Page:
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Custom Type import conventions

Import conventions

You are able to import JSON or XML data as a CustomTypeTYP in order to work with the data as objects.

Importing a CustomTypeTYP

To import a new CustomTypeTYP:

  1. Right-click on the Solution Explorer and click Import Custom Type.
  2. Past the XML or JSON data into the editor.
  3. Edit the Name field.
  4. Click Create
  5. A new CustomTypeTYP will appear in the Solution Explorer:

Caution: When importing JSON or XML data, the first item and subsequent children of that item are parsed for the structure and not the complete structure.

This means that if your first item doesn’t contain all the possible variations of the object, then the CustomTypeTYP will only contain the object structure of the first item.

It is thus suggested that you import a JSON or XML schema to ensure the full variation of the object structure is created.

The below conventions apply when importing a CustomTypeTYP :

Naming conventions

When importing JSON or XML data as a CustomTypeTYP , the following naming conventions apply:

  • A field name can only start with the following characters:

    • a - z
    • A - Z
    • _
  • A field name can only contain the following characters:

    • a - z
    • A - Z
    • 0 - 9
    • _

Any invalid characters are replaced with an underscore ("_") followed by the ASCII value of the character.

Note: Fields containing a full stop (",") need to be handled in a specific way, see more about it here

For example, the below JSON object:

	"field with spaces": "string",
	"fieldwith!exclamationmark": "string",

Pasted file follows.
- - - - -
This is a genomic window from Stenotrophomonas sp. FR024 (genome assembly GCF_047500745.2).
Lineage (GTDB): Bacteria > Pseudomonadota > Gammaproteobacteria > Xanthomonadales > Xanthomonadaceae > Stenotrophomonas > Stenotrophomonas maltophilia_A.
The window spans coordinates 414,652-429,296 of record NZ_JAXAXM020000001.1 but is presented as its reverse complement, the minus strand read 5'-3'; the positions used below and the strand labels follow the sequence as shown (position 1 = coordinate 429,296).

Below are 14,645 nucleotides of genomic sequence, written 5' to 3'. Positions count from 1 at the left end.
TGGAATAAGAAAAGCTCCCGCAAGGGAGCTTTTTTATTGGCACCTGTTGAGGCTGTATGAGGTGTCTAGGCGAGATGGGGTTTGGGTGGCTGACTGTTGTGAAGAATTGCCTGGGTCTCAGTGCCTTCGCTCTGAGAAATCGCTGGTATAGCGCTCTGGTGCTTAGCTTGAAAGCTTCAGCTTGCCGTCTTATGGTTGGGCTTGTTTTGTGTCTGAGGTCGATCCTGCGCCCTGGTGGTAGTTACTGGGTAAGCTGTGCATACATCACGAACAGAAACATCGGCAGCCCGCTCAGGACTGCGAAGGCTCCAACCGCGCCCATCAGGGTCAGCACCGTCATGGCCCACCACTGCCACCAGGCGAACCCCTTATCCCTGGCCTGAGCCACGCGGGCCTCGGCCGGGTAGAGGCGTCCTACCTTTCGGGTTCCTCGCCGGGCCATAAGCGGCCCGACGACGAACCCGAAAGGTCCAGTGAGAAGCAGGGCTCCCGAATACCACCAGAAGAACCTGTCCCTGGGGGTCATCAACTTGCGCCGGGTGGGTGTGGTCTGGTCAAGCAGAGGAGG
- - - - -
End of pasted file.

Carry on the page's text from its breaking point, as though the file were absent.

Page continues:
"fieldwitha.stopinit": "string"

Will be imported into Linx as:



The original field names will be parsed during assignment from the data into this CustomTypeTYP.

Data type conversion conventions

The following basic types will get converted into the following Linx type:

Data type Example Linx type Linx Deserialization
Boolean False BooleanTYP False
Byte 90 IntegerTYP 90
DateTime “2020-06-15T11:37:55.4215671+02:00” DateTimeTYP 2020/06/15 11:37:55
Decimal 1.1234567891123457 DoubleTYP 1.12345678911235
Double 1.12345678911235 DoubleTYP 1.12345678911235
Integer 50 IntegerTYP 50
String “mystringtext” StringTYP mystringtext

To demonstrate, import the following JSON string as a Custom Type TYP:


      "boolean_field": true,

      "byte_field": 90,

      "datetime_field": "2020-06-15T11:37:55.4215671+02:00",

      "decimal_field": 1.1234567891123457,

      "double_field": 1.1234567891123457,

      "integer_field": 1,

      "string_field": "mystring"



When importing a list object into Linx, only the child list item object will be imported as a CustomTypeTYP . This is to say, if you import a list of orders , Linx will create a single order CustomTypeTYP . You can then use a ListTYP and set the Type to this CustomTypeTYP .

For example, take the below JSON which is a list of coin objects containing cryptocurrency related information:

            "id": "01coin",
            "symbol": "zoc",
            "name": "01coin"
            "id": "02-token",
            "symbol": "o2t",
            "name": "O2 Token"
            "id": "0cash",
            "symbol": "zch",
            "name": "0cash"

When this is imported into Linx, only the child coin object is imported.

You can then create a ListTYP with the Type of coin.


DateTime fields

In Linx, the DateTimeTYP has to contain a valid DateTime value, If a CustomTypeTYP contains a field of the type DateTimeTYP , then this field cannot be assigned a NULL value at runtime, if the above does happen, then a similar error to the below will be thrown:

Error converting value {null} to type 'System.DateTime. Path 'message', line 1, position 800.
    Null object cannot be converted to a value type.

As you can see from the exception error message above, a DateTimeTYP
cannot be assigned a null value.

Tip: You are able to re-configure the Type of this field to a StringTYP which will not throw an error if an invalid DateTime value is assigned.